Argentina boasts more and more exchange rates (as did Venezuela). There is even a special one for buying wine. But what they can't disguise is what is happening to the peso – Argentina is holding on tooth and nail and the tension is showing in the currency.
Recent weeks have shown the weakening of the contado con liquidación exchange rate, which measures the ratio between dollar and peso-denominated shares of Argentine firms to generate a market-determined exchange rate. The official exchange rate is tightly controlled.
Prices more than doubled in February from a year earlier, the first time in 30 years that inflation has exceeded 100 percent, while an unprecedented drought stifles growth in a country dependent on agricultural exports. Argentina's inflationary mess is a symptom of its idiosyncratic policy mix, which in turn is a result of its political dysfunction.
While commentators in the developed world fret about the Federal Reserve's struggle to control inflation, orthodox economics essentially solved the problem of how to curb inflation decades ago (generating it is a bit more difficult, as the European Central Bank and the Bank of Japan can attest). Latin American countries that have adopted central bank independence, inflation targeting, monetary policy rates and monetary flexibility have succeeded in overcoming hyperinflation. And although it resurfaced after the pandemic, few doubt that they will get it back under control.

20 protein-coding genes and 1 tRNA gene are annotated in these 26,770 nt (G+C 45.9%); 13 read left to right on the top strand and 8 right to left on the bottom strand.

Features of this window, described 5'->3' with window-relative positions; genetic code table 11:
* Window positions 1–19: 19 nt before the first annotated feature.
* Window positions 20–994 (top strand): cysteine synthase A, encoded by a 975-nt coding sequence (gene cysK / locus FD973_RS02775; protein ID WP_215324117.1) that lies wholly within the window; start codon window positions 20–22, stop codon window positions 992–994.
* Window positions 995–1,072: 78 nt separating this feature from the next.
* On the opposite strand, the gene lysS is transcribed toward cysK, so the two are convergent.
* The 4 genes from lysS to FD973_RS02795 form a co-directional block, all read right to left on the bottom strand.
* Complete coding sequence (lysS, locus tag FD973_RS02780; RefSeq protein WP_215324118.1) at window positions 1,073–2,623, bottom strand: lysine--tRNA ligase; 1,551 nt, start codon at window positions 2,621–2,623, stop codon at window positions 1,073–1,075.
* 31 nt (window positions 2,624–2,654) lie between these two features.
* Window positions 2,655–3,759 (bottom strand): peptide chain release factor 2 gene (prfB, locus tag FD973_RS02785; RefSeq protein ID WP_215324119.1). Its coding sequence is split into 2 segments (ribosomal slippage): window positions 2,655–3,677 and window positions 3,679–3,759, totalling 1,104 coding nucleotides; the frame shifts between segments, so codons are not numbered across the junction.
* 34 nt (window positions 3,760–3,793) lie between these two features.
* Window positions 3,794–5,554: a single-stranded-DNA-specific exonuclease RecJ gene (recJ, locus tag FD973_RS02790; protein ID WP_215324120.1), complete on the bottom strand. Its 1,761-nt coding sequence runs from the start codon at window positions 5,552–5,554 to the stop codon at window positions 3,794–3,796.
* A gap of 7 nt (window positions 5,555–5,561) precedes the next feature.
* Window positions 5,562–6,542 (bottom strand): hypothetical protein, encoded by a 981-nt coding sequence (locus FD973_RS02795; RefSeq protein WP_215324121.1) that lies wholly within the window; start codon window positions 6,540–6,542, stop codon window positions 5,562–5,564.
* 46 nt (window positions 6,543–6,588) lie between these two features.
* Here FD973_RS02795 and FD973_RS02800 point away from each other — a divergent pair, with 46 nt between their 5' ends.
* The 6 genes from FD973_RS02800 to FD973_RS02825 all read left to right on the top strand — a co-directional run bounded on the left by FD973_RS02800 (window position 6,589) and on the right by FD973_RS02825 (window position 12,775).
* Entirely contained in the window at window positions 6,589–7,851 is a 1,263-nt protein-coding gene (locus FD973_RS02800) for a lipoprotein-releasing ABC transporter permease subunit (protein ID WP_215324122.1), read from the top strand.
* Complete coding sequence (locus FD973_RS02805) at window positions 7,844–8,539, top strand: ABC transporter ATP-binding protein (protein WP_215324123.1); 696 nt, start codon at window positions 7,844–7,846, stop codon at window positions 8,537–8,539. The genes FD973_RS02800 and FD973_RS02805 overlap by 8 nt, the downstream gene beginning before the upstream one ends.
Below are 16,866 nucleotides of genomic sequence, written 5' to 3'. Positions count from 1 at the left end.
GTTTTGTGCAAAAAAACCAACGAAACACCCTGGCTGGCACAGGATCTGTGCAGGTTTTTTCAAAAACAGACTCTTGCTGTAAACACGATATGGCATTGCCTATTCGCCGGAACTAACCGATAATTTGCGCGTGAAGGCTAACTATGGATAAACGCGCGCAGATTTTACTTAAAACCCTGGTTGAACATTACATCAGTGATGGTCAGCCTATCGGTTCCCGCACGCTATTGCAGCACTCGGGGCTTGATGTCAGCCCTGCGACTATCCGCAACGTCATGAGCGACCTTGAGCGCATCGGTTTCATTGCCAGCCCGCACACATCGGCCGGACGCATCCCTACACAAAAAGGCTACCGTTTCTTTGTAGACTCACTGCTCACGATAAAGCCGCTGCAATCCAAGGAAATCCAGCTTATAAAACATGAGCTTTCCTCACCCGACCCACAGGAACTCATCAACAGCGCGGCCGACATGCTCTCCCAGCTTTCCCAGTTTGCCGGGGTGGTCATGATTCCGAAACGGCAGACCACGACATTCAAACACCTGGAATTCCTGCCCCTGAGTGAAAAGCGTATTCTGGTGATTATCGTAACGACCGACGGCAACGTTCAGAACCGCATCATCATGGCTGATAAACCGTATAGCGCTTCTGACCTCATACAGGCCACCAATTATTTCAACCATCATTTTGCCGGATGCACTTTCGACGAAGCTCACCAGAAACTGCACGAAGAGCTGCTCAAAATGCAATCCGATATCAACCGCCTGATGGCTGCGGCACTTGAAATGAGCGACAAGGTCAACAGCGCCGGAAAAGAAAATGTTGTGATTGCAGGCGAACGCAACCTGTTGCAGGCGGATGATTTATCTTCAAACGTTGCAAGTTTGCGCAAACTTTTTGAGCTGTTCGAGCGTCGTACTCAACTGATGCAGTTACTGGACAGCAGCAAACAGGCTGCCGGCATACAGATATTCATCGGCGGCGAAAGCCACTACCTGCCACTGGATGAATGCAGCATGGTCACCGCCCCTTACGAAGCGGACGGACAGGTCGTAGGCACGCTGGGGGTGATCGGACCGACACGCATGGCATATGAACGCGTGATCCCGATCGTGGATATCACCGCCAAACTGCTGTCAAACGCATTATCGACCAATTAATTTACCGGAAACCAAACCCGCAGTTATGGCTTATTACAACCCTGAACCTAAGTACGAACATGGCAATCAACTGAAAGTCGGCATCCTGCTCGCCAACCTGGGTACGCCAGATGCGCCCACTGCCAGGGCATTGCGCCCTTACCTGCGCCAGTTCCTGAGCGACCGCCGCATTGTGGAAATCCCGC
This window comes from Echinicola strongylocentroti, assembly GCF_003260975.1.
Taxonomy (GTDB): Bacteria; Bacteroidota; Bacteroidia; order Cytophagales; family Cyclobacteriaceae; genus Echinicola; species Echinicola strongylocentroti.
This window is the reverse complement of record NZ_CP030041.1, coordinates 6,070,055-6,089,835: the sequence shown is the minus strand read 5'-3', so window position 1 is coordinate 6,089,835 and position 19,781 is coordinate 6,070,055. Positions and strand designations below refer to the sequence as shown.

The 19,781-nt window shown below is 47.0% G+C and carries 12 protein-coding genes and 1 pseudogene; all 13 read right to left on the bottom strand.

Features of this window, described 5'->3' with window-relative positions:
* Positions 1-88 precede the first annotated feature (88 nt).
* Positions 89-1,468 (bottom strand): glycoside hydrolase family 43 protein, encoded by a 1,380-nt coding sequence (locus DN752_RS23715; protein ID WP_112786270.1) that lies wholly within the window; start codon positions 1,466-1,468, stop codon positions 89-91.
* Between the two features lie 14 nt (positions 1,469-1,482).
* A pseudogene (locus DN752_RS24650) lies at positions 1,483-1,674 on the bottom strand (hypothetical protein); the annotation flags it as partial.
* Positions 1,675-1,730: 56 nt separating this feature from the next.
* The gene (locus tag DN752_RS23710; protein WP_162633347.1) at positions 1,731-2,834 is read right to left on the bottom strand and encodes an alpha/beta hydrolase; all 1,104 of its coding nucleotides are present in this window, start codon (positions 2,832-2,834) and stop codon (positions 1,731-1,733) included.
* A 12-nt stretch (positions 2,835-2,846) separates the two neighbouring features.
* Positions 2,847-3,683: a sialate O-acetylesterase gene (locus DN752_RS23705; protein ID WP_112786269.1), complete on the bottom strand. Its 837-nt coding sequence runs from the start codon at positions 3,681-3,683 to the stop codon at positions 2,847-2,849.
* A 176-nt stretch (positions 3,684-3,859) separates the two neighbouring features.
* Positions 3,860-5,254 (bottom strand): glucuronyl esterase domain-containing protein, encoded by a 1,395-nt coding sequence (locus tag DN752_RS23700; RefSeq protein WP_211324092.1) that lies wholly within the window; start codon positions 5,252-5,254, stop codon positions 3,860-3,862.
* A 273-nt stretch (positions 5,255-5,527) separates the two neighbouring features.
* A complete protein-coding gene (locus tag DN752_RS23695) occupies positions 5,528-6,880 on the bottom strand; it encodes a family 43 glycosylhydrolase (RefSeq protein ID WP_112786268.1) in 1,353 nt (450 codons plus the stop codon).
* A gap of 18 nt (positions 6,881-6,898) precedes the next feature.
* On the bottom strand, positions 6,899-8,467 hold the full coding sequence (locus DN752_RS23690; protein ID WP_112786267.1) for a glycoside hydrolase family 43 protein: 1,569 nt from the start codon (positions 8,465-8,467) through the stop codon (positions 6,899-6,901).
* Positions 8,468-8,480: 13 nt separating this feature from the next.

Argentina, for its part, pursues a policy mix that includes expanding the money supply, running a high deficit and financing public spending through the Central Bank. It then intervenes to prop up a currency that depreciates because of the same policy mix. It didn't work before and it doesn't work now. The country conducted a brief experiment with conventional inflation targeting, but it failed after the Central Bank caved in December 2017 to government pressure and raised its inflation target (I welcomed it at the time as a concession to reality, but I was wrong: it further undermined the bank's credibility).
The country will hold elections later this year. Whoever wins will inherit an economic disaster. The opposition should be well positioned, but has yet to define a candidate: former security minister Patricia Bullrich and Buenos Aires City Mayor Horacio Rodríguez Larreta are leading the polls. Meanwhile, Javier Milei, a Donald Trump-inspired outsider, seems well positioned to benefit from the electorate's anger against the political class.
by Sebastian Boyd, Bloomberg